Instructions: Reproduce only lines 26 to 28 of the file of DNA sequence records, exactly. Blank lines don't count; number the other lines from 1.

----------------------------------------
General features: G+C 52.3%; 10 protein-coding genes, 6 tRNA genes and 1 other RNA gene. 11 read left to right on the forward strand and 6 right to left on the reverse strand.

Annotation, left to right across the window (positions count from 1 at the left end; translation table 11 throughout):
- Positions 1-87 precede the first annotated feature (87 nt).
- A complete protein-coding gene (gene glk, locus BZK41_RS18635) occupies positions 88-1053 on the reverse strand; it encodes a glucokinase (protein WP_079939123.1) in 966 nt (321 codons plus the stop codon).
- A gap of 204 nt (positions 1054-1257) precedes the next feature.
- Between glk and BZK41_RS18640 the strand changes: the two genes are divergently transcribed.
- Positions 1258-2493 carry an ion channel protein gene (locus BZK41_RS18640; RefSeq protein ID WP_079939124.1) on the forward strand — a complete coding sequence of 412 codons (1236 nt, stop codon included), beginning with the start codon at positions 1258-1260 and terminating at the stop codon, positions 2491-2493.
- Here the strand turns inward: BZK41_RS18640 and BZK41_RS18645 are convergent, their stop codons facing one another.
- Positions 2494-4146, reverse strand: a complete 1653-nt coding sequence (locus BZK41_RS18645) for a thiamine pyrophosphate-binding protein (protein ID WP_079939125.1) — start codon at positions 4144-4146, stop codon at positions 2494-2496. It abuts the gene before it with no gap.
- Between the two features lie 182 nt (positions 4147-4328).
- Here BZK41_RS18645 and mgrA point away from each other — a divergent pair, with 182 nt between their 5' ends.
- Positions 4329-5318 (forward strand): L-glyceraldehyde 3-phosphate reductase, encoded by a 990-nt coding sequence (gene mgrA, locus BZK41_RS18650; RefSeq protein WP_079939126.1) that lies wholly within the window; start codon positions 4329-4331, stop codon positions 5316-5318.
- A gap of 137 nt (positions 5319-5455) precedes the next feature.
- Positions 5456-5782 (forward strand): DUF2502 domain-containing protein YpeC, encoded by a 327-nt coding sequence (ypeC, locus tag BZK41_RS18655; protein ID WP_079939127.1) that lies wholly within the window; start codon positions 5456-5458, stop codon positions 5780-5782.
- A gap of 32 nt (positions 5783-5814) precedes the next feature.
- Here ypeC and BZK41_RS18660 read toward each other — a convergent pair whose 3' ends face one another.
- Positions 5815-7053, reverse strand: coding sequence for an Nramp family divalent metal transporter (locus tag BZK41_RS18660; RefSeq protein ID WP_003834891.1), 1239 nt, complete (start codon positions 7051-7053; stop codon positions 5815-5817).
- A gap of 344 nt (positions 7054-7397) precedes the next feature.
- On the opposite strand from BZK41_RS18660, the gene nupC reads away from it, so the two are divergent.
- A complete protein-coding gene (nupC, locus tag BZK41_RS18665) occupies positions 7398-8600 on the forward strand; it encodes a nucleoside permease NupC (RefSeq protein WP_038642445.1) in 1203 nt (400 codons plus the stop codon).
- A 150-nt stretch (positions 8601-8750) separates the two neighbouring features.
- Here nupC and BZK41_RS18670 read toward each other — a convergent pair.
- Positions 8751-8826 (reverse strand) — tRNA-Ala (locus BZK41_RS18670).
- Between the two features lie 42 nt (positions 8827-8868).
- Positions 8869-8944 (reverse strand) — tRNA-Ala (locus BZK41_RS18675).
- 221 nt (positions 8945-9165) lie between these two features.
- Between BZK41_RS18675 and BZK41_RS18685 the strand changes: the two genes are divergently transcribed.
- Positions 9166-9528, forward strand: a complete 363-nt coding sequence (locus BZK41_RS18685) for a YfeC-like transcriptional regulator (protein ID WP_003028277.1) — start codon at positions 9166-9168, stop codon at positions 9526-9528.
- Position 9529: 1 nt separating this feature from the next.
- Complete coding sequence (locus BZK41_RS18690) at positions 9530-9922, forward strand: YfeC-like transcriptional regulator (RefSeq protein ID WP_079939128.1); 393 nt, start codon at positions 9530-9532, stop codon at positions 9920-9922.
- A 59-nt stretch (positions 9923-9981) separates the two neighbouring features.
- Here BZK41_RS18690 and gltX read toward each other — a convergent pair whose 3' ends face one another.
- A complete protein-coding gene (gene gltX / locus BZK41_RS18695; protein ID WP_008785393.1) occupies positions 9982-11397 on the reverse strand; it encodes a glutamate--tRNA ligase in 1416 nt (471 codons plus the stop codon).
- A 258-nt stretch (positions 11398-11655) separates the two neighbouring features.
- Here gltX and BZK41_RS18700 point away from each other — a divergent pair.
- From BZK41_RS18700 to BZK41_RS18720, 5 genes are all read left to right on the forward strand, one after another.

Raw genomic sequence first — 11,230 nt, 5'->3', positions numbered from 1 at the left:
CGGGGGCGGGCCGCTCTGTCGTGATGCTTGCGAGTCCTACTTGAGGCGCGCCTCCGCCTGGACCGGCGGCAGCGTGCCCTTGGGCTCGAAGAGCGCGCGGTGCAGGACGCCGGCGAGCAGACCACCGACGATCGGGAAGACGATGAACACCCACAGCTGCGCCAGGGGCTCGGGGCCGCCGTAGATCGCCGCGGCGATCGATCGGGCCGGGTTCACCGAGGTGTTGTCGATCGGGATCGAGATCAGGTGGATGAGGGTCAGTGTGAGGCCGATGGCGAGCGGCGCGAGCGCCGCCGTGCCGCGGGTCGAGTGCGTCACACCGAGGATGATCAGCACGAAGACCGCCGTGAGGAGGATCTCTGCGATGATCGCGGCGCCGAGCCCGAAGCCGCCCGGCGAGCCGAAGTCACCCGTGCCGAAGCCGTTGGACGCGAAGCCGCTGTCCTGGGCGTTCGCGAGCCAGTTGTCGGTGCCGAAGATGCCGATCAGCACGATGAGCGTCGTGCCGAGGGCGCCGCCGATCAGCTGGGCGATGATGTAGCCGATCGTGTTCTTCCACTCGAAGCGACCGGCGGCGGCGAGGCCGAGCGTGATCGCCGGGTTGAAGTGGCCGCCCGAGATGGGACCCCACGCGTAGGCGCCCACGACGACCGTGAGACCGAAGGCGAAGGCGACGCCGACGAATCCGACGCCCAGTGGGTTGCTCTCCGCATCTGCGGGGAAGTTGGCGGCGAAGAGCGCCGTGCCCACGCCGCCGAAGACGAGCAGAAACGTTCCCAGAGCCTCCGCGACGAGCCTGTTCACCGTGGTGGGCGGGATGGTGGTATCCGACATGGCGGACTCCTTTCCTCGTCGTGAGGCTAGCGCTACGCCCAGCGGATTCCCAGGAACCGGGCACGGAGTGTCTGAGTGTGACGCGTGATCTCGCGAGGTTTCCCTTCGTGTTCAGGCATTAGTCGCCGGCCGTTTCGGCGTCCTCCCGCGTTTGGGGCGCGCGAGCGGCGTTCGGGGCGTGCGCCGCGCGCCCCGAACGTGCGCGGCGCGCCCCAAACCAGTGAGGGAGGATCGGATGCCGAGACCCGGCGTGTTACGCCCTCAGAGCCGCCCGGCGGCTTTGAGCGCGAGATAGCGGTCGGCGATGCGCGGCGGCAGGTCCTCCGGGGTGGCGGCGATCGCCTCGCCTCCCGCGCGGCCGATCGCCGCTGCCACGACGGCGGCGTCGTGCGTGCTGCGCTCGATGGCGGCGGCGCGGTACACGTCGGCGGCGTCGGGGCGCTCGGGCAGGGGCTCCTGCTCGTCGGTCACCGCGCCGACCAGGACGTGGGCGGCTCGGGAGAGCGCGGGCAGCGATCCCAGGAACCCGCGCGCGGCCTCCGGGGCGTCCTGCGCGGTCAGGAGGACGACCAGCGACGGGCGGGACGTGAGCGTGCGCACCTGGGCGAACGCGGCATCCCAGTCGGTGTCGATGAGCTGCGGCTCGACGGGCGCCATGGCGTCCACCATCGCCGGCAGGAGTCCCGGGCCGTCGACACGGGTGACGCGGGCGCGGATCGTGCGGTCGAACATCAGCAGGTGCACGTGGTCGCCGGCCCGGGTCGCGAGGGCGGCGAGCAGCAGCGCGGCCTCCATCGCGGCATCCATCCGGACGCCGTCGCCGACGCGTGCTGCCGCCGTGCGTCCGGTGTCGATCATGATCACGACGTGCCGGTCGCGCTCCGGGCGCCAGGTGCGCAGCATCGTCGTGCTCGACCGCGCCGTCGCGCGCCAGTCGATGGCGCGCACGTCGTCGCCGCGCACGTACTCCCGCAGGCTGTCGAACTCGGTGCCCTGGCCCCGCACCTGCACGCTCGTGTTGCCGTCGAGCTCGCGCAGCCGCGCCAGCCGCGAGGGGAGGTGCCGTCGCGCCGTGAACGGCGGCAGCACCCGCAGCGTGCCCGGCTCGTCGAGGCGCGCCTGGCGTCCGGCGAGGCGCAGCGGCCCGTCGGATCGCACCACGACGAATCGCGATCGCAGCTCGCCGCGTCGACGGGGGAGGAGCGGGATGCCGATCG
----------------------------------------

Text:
- 221 nt (positions 8945-9165) lie between these two features.
- Between BZK41_RS18675 and BZK41_RS18685 the strand changes: the two genes are divergently transcribed.
- Positions 9166-9528, forward strand: a complete 363-nt coding sequence (locus BZK41_RS18685) for a YfeC-like transcriptional regulator (protein ID WP_003028277.1) — start codon at positions 9166-9168, stop codon at positions 9526-9528.